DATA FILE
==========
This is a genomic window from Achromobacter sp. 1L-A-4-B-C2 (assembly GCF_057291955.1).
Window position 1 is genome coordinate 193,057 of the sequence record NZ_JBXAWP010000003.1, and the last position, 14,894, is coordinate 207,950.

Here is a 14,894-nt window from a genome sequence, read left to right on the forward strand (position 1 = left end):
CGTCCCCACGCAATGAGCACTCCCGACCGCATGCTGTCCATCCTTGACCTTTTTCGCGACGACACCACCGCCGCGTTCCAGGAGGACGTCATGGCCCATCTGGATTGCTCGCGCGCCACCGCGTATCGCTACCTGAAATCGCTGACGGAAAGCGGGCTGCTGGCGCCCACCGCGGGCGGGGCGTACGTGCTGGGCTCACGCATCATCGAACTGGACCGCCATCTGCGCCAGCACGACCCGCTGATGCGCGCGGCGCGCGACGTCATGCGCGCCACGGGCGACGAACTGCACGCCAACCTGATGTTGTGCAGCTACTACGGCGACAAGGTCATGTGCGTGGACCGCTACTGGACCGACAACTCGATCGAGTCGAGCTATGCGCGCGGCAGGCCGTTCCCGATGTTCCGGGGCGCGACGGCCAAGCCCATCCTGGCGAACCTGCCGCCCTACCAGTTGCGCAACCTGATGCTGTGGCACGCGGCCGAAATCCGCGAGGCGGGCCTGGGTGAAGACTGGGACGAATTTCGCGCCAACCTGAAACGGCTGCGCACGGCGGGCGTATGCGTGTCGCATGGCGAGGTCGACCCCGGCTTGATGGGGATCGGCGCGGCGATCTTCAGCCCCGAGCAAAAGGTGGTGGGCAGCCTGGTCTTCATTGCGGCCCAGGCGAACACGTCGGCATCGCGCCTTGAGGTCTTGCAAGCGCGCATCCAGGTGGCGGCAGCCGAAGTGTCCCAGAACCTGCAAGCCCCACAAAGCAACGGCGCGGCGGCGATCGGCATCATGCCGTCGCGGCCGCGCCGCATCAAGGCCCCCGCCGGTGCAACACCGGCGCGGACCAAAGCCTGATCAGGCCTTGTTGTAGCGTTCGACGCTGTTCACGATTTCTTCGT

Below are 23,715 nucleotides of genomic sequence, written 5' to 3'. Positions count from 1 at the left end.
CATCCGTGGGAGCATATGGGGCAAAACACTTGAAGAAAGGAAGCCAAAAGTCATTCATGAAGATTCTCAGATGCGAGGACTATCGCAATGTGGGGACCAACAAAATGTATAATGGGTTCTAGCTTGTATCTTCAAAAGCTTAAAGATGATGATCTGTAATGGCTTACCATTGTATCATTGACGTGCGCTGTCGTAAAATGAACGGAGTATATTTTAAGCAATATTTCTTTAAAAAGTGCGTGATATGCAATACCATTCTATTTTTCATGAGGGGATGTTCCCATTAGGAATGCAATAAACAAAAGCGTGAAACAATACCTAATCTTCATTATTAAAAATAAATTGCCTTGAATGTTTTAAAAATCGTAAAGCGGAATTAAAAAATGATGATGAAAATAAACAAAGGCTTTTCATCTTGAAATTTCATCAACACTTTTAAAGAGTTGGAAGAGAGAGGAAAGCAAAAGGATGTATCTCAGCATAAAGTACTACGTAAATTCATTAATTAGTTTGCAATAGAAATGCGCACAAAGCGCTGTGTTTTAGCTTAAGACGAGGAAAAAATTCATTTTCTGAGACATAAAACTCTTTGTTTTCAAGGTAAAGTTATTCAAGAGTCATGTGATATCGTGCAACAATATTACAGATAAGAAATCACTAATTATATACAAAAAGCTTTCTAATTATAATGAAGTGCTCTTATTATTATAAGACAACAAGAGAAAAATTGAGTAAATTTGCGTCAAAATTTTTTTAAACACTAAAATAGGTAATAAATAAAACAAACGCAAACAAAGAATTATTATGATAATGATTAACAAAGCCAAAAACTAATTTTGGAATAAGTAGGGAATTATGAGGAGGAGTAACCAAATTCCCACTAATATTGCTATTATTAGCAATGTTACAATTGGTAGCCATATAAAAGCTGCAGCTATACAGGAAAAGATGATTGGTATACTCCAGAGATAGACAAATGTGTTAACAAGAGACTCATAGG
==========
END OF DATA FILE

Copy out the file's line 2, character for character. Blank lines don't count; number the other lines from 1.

Window position 1 is genome coordinate 193,057 of the sequence record NZ_JBXAWP010000003.1, and the last position, 14,894, is coordinate 207,950.